BoE Expected To Slash Interest Rates To Boost British Economy

bank of englandThe UK’s central bank, the Bank of England (BoE) is planning to take action on the interest rate front for the first time in seven years as a result of the economic volatility from the Brexit vote.

It is widely expected that the central bank will drop interest rates to 0.25 percent from the current 0.5 percent, the lowest so far that has been in effect since March 2009. The Bank will be meeting this week for the first time after the Brexit vote to discuss and announce policy decisions in the new environment.

In a statement, analysts at Daiwa Capital Markets an investment firm said

The case for action is strong, not least with growing evidence of a sharp slowdown in the U.K. economy, including the early indications from surveys released last week that business and consumer confidence has plummeted in the aftermath of the vote. Indeed, in our opinion, recession looks inevitable.

The referendum campaign had significantly concentrated on the economic impact of the vote to leave Europe, with the Remain camp issuing doomsday predictions of large scale economic damage and the Leave campaign focusing on the money saved from exiting the European Union. In the aftermath of the vote, BOE Governor Mark Carney expressed concerns over the stability of the UK economy. He has said that there was a marked deterioration in the outlook of the economy which might spill over to the global economy.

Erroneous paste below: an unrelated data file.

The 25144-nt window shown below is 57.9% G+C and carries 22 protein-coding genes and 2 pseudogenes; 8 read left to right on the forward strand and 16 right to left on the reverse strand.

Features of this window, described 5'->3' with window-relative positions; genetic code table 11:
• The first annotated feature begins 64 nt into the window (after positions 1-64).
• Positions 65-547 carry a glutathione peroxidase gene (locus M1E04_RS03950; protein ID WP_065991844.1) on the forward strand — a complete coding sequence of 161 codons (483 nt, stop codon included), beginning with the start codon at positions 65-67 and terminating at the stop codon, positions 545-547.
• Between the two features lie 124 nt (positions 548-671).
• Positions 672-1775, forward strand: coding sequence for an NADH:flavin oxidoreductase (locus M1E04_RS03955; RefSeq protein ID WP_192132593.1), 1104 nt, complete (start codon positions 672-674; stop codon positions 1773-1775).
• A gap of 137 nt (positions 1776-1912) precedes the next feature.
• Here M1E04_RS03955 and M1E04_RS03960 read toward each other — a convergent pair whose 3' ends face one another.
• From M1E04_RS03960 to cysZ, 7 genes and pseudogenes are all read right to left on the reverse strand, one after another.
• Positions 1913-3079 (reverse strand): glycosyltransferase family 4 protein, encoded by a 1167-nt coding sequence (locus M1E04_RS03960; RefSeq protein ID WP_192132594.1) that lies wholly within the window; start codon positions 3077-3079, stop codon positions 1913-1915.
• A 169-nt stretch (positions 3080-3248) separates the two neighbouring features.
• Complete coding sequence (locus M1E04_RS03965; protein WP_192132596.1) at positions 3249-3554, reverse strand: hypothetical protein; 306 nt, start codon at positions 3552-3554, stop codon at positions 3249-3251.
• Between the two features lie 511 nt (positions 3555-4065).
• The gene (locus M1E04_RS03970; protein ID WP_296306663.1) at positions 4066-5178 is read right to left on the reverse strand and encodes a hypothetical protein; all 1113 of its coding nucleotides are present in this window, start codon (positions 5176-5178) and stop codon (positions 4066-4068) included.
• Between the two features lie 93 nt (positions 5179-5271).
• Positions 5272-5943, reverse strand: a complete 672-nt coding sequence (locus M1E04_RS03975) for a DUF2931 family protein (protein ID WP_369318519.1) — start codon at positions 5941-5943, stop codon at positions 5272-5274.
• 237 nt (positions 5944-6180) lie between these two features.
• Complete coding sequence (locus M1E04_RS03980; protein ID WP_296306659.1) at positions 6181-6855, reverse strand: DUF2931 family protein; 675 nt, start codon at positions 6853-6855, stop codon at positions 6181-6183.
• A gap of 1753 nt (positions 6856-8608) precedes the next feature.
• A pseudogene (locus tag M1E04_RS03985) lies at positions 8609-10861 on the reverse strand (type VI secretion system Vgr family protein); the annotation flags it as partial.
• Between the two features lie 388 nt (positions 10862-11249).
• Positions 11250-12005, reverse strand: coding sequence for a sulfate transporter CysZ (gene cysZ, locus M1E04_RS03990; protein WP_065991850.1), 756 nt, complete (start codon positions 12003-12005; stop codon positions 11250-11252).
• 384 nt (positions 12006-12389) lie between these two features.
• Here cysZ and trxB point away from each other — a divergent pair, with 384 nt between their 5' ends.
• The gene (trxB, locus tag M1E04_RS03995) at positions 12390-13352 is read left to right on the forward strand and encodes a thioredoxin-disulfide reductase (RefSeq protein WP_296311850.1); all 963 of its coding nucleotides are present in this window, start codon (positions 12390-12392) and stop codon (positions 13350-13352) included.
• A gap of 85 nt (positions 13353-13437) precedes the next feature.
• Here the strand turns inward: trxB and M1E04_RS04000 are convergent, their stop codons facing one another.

According to Philip Shaw, chief economist at Investec, an investment firm, there remains only the question of what and how much monetary policy easing will take place. Apart from slashing interest rates, the Bank has the additional option of restarting the quantitative easing program that has been put in hiatus since 2012.

The BOE’s Financial Stability Committee has already taken steps to ease the pressure after the Brexit vote. It reduced the mandatory buffer for banks from 0.5 percent to 0 percent, which will free up to £150 billion in excess capital that banks can use to lend to businesses and consumers.

The referendum result has hit the pound hard, which resulted in the pound sterling dropping to a 31-year low against the dollar. Mohamed El-Erian, former Pimco executive and current chief economic adviser at Allianz has warned that the pound might even hit parity with the dollar. While the FTSE 250 index dropped 7 percent after the result, the FTSE 100 has done better than other European and domestic bourses due to being heavily weighted in favour of export-oriented sectors that have benefited from the weak sterling.

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